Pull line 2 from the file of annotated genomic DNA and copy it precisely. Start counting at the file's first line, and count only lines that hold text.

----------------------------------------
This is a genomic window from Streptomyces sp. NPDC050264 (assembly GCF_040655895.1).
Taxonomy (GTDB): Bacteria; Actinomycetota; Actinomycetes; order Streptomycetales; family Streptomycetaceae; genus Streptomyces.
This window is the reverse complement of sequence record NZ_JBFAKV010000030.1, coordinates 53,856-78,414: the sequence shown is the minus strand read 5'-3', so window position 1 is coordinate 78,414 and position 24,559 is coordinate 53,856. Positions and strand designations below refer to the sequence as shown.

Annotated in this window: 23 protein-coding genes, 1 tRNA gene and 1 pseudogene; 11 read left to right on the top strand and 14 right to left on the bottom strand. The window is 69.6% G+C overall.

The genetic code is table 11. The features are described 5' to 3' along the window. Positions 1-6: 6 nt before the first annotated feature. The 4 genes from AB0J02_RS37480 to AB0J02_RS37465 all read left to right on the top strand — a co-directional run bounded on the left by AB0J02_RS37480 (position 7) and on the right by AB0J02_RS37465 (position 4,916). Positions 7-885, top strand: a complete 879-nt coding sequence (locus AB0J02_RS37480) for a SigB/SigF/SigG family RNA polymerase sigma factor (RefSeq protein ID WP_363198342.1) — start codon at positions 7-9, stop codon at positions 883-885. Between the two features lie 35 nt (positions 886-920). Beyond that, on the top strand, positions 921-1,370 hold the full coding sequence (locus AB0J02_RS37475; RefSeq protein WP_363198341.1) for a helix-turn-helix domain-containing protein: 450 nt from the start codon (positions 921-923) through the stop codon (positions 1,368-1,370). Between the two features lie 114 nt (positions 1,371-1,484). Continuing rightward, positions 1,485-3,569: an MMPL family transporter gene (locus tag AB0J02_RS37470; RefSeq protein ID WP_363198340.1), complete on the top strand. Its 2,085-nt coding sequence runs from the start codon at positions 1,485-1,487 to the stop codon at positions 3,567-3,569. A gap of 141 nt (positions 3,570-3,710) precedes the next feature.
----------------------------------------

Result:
Taxonomy (GTDB): Bacteria; Actinomycetota; Actinomycetes; order Streptomycetales; family Streptomycetaceae; genus Streptomyces.